When considering whether to sue a former employee in Texas, you need to think about the the Texas Citizen’s Participation Act (“TCPA”), the state’s anti-SLAPP statute. Litigants are utilizing the 2011 law with increasing frequency to challenge many common employment-related claims.

The intent of anti-SLAPP statutes are to discourage lawsuits filed to chill constitutionally protected rights. Indeed, the Texas law’s stated purpose is to “safeguard constitutional rights of persons to petition, speak freely, associate freely, and otherwise associate in government.” Under the TCPA, a plaintiff’s claims will be dismissed and the plaintiff can get “slapped” with a bill for attorneys’ fees if: (1) the claims relate to the movant’s exercise of its rights of petition, association, or free speech; and (2) in turn, the plaintiff can’t show “clear and specific” evidence for each essential element of his claims, as set forth in the pleadings.

Although the TCPA was intended to provide a narrow off-ramp early in the litigation process for frivolous claims targeting constitutional rights, everything’s bigger in Texas — including the scope of these protected rights. As drafted (and as interpreted recently by some courts), the statute has the potential to be applied broadly. Of note:

  • The right of “free speech” is implicated by a communication “in connection with a matter of public concern.” “Public concern,” in turn, is defined to include, among other things, communications about “health or safety,” “environmental, economic, or community well-being,” or any “good, product or service in the marketplace.”
  • The right of “association” defined in the statute requires only a communication “between individuals who join together to collectively express, promote, pursue, or defend common interests.”

Some employers have turned this broad language to their advantage. Late last year, the Southern District of Texas applied the TCPA to dismiss state law discrimination claims brought by a doctor against her former employer after her termination. Her employer filed a TCPA motion to dismiss on the grounds that the suit was related to the employer’s “communications” regarding the doctor’s “competence” (n.b: the exercise of the right of free speech). Since this case involved a doctor, the court determined that the communications at issue involved a matter of public concern in “health or safety,” and it dismissed the implicated claims since the plaintiff’s pleadings alone did not establish each element of her claims.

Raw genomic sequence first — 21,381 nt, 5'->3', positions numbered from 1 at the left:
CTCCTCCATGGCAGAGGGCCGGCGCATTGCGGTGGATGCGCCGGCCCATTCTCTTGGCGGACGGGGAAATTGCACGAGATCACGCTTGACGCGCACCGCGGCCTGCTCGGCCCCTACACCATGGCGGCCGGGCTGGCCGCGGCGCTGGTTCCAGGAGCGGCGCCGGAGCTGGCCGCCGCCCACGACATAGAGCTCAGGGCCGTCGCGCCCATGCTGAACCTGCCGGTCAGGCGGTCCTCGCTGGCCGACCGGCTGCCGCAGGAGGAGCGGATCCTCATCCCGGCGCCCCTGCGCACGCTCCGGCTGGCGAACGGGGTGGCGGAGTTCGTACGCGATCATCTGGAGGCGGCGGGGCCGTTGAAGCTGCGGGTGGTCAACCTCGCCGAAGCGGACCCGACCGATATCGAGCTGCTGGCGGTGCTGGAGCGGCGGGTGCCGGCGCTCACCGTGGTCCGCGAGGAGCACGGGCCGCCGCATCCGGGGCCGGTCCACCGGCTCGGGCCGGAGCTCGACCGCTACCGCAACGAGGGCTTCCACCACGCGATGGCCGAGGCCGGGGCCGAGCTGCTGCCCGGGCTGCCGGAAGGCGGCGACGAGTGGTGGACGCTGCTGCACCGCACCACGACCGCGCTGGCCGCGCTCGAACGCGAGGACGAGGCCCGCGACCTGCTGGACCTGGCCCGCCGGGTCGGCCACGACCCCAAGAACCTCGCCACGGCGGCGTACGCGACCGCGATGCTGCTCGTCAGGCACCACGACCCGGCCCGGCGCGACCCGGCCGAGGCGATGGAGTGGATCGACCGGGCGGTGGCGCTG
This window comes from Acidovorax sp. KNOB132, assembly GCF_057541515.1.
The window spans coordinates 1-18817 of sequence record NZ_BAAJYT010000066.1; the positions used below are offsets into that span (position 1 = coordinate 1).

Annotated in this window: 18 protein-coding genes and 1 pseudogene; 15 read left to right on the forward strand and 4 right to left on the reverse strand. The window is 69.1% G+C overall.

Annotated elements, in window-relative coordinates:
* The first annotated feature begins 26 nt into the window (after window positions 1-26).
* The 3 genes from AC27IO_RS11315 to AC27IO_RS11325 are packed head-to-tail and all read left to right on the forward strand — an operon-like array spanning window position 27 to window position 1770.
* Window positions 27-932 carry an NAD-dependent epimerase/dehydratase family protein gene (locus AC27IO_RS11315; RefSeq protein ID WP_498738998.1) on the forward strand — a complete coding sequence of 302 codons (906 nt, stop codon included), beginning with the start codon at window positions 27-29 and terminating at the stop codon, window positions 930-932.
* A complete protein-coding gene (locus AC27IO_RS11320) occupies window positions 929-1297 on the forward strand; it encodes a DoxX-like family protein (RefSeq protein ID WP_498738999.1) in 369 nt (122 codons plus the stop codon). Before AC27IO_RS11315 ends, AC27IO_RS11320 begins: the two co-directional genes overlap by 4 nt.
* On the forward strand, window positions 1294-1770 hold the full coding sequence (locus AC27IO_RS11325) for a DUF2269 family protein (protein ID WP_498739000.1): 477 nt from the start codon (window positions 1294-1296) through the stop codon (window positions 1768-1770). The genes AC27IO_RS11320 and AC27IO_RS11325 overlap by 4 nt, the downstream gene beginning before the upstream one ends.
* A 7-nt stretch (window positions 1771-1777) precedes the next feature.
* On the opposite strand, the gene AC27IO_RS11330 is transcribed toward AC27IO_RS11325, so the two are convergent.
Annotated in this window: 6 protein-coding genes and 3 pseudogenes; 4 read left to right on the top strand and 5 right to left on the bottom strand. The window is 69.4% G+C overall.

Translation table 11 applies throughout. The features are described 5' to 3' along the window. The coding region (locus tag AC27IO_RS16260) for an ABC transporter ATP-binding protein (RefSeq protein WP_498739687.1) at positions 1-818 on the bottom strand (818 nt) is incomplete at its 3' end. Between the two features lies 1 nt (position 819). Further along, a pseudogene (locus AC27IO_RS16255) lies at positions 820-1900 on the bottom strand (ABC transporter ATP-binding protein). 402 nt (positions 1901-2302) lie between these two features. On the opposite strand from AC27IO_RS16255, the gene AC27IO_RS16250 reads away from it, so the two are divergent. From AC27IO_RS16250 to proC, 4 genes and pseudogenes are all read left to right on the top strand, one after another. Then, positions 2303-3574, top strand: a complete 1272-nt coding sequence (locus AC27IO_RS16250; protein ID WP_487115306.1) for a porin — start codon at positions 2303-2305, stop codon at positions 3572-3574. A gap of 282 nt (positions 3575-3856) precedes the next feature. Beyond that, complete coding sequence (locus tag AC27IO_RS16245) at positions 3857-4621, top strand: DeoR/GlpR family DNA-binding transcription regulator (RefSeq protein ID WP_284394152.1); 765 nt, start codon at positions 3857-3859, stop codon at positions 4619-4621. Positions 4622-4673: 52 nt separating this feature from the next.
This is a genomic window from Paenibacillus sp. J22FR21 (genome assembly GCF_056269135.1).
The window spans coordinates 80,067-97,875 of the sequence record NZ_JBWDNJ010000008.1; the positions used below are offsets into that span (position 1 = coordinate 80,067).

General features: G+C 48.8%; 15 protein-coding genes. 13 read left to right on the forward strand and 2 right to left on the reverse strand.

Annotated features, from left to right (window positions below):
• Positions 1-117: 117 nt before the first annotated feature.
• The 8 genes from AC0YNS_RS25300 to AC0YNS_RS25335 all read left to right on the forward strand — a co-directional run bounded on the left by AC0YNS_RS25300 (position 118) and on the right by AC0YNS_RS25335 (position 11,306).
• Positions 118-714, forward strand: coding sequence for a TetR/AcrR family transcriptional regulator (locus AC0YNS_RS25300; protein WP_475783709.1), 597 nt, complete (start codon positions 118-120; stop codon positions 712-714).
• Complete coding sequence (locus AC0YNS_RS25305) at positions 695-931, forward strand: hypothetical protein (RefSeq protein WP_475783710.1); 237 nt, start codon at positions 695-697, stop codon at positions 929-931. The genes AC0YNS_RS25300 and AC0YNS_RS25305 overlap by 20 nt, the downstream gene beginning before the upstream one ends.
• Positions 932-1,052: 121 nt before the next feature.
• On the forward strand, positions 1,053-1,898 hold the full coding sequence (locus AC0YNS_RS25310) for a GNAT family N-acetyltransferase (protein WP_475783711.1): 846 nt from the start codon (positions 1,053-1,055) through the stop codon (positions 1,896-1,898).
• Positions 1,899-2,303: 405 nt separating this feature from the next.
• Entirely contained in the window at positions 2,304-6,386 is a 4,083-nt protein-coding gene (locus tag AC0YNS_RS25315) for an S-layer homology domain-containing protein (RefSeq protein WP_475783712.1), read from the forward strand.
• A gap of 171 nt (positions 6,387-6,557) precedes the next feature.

But because the work done by almost any company, including the work performed by its employees, relates to matters of health, safety, the environment or to a “good, product or service in the marketplace,” employers should be equally aware that when they sue a former employee, they may face the same anti-SLAPP defense motion. In this legal climate, the best way to defend against a SLAPP is to assume you’ll be SLAPP’ed and prepare for it: marshal your evidence before filing suit, and make sure that evidence is reflected in your initial pleadings.